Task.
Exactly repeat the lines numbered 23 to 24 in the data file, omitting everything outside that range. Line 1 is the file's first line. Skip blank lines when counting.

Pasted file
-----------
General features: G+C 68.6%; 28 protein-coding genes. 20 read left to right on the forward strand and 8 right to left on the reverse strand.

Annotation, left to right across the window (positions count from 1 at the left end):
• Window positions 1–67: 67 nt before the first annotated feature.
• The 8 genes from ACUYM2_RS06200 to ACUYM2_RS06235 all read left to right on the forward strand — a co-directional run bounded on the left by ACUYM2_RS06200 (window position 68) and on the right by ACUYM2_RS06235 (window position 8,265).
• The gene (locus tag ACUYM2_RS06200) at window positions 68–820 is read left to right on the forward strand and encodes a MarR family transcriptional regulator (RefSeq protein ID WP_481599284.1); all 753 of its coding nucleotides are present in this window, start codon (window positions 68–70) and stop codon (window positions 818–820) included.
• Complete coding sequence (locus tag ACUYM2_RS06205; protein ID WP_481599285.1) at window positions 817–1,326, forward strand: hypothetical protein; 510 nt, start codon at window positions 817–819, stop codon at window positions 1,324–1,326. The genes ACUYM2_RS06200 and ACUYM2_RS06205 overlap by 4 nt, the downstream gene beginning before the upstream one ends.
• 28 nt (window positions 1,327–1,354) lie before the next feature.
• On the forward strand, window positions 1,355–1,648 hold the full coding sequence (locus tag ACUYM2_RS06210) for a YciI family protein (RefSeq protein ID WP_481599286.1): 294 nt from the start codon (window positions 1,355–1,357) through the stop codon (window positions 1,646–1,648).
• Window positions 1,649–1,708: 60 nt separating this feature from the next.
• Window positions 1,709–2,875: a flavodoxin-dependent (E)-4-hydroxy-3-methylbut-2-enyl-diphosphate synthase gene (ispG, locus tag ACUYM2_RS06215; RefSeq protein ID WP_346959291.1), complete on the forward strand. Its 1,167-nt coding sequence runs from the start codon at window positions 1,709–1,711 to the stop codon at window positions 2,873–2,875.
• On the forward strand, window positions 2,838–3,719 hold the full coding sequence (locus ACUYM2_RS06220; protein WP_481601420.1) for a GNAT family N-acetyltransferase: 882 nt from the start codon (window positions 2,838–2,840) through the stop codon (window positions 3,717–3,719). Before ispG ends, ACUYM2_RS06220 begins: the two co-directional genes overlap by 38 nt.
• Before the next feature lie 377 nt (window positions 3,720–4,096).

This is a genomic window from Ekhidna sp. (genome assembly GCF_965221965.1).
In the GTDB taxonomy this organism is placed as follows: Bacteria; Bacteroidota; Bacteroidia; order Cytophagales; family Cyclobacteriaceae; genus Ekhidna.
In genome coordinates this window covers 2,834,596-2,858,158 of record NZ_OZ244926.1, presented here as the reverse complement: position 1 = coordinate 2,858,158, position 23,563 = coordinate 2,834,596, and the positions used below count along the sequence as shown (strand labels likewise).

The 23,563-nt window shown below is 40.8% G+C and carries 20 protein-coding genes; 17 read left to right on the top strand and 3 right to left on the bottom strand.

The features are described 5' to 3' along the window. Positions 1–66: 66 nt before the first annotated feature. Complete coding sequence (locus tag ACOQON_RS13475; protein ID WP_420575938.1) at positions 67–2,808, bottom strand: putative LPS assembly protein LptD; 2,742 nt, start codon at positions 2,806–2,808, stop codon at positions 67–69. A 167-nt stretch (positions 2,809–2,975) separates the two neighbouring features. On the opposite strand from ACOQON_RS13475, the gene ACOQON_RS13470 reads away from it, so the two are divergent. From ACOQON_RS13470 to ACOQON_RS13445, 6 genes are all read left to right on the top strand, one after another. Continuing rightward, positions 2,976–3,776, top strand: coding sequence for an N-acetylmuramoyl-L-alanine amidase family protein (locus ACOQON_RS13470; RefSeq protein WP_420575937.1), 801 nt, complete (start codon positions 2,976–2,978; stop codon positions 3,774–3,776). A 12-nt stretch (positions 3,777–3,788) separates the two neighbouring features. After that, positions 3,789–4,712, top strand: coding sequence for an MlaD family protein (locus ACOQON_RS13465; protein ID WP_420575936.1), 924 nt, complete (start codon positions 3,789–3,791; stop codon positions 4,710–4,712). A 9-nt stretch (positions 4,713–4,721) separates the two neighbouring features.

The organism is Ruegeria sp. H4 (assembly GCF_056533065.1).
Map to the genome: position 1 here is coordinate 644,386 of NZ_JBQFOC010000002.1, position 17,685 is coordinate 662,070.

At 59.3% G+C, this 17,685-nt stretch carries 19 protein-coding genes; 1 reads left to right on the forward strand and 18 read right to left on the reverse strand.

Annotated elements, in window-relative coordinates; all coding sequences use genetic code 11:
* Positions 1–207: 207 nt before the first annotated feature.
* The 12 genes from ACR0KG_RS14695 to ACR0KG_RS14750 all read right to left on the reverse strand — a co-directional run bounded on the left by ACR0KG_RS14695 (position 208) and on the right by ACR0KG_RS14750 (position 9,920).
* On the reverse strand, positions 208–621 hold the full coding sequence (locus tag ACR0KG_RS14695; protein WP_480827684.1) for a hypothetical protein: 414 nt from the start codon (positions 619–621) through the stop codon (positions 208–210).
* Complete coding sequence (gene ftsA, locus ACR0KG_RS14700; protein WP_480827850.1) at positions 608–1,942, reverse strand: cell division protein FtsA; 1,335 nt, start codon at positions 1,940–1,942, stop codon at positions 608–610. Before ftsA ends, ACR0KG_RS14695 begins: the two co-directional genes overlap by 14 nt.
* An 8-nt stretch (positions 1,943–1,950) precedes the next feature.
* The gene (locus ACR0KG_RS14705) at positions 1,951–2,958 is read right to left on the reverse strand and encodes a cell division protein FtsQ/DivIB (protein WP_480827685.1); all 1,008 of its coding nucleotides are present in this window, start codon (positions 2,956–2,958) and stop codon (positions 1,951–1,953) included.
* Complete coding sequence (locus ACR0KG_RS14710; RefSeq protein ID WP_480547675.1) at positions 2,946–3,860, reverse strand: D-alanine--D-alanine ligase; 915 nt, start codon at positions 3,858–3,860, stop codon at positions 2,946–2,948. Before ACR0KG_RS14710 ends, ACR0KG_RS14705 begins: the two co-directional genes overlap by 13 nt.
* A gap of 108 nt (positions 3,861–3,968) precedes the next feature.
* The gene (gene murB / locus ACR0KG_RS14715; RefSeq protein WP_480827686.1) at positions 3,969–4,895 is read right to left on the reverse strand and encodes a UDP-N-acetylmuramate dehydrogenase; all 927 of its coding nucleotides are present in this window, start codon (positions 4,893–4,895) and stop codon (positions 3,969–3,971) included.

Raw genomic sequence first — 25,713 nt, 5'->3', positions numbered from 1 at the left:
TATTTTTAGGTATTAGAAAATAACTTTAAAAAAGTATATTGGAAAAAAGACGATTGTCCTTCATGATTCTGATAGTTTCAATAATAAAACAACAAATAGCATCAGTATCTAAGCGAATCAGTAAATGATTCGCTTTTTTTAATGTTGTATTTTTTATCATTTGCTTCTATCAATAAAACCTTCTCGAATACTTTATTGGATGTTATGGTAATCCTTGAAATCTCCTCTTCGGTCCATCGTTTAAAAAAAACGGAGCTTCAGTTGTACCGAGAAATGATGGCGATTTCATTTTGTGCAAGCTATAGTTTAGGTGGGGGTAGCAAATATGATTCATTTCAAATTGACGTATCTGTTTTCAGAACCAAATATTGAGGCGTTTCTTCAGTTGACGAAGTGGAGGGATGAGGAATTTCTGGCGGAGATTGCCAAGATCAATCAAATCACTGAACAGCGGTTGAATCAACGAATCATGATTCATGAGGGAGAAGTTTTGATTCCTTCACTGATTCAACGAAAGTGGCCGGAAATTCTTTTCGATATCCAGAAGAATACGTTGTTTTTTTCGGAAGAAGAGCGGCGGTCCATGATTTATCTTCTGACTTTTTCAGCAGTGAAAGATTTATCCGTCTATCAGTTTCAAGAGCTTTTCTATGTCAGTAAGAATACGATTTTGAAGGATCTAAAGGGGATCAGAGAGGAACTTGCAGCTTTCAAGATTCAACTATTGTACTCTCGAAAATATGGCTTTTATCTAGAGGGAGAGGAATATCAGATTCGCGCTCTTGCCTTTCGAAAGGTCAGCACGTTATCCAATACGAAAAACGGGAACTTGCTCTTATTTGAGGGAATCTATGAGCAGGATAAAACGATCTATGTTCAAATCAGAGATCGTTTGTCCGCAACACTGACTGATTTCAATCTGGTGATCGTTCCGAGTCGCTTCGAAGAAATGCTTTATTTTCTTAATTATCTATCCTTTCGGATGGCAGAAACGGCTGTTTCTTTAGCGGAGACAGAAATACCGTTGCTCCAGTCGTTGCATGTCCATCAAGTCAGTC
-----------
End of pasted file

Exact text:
* The 12 genes from ACR0KG_RS14695 to ACR0KG_RS14750 all read right to left on the reverse strand — a co-directional run bounded on the left by ACR0KG_RS14695 (position 208) and on the right by ACR0KG_RS14750 (position 9,920).
* On the reverse strand, positions 208–621 hold the full coding sequence (locus tag ACR0KG_RS14695; protein WP_480827684.1) for a hypothetical protein: 414 nt from the start codon (positions 619–621) through the stop codon (positions 208–210).